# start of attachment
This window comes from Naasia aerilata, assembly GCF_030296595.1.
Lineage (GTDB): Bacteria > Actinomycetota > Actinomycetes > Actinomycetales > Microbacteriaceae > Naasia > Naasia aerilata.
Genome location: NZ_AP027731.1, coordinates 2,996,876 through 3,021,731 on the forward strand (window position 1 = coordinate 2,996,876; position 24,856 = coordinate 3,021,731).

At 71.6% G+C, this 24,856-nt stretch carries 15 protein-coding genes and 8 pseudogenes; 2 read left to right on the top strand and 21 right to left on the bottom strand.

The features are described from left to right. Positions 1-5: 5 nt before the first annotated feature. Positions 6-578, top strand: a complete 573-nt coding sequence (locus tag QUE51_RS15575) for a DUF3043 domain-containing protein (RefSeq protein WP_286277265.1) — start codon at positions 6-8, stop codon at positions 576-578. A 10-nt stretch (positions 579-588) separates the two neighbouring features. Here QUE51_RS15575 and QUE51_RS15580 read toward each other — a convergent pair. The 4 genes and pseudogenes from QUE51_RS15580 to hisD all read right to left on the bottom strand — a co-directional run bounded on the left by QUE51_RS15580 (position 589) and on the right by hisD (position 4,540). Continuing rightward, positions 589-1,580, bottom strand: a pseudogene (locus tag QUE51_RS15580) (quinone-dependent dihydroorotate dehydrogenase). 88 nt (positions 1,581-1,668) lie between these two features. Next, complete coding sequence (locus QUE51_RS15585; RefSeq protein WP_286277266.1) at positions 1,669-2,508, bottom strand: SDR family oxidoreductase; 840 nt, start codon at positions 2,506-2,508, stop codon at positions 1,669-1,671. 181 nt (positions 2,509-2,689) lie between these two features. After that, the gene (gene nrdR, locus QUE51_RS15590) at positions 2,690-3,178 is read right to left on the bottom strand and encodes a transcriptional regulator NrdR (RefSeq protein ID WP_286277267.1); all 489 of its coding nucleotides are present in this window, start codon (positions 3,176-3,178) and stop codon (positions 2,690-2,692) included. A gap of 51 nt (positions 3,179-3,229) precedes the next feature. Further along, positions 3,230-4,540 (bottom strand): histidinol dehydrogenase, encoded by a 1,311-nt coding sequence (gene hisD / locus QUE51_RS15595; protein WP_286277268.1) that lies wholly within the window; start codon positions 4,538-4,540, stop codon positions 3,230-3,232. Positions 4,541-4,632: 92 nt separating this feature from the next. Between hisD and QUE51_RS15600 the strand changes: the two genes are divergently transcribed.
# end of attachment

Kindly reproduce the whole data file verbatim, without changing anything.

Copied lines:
This window comes from Naasia aerilata, assembly GCF_030296595.1.
Lineage (GTDB): Bacteria > Actinomycetota > Actinomycetes > Actinomycetales > Microbacteriaceae > Naasia > Naasia aerilata.
Genome location: NZ_AP027731.1, coordinates 2,996,876 through 3,021,731 on the forward strand (window position 1 = coordinate 2,996,876; position 24,856 = coordinate 3,021,731).

At 71.6% G+C, this 24,856-nt stretch carries 15 protein-coding genes and 8 pseudogenes; 2 read left to right on the top strand and 21 right to left on the bottom strand.

The features are described from left to right. Positions 1-5: 5 nt before the first annotated feature. Positions 6-578, top strand: a complete 573-nt coding sequence (locus tag QUE51_RS15575) for a DUF3043 domain-containing protein (RefSeq protein WP_286277265.1) — start codon at positions 6-8, stop codon at positions 576-578. A 10-nt stretch (positions 579-588) separates the two neighbouring features. Here QUE51_RS15575 and QUE51_RS15580 read toward each other — a convergent pair. The 4 genes and pseudogenes from QUE51_RS15580 to hisD all read right to left on the bottom strand — a co-directional run bounded on the left by QUE51_RS15580 (position 589) and on the right by hisD (position 4,540). Continuing rightward, positions 589-1,580, bottom strand: a pseudogene (locus tag QUE51_RS15580) (quinone-dependent dihydroorotate dehydrogenase). 88 nt (positions 1,581-1,668) lie between these two features. Next, complete coding sequence (locus QUE51_RS15585; RefSeq protein WP_286277266.1) at positions 1,669-2,508, bottom strand: SDR family oxidoreductase; 840 nt, start codon at positions 2,506-2,508, stop codon at positions 1,669-1,671. 181 nt (positions 2,509-2,689) lie between these two features. After that, the gene (gene nrdR, locus QUE51_RS15590) at positions 2,690-3,178 is read right to left on the bottom strand and encodes a transcriptional regulator NrdR (RefSeq protein ID WP_286277267.1); all 489 of its coding nucleotides are present in this window, start codon (positions 3,176-3,178) and stop codon (positions 2,690-2,692) included. A gap of 51 nt (positions 3,179-3,229) precedes the next feature. Further along, positions 3,230-4,540 (bottom strand): histidinol dehydrogenase, encoded by a 1,311-nt coding sequence (gene hisD / locus QUE51_RS15595; protein WP_286277268.1) that lies wholly within the window; start codon positions 4,538-4,540, stop codon positions 3,230-3,232. Positions 4,541-4,632: 92 nt separating this feature from the next. Between hisD and QUE51_RS15600 the strand changes: the two genes are divergently transcribed.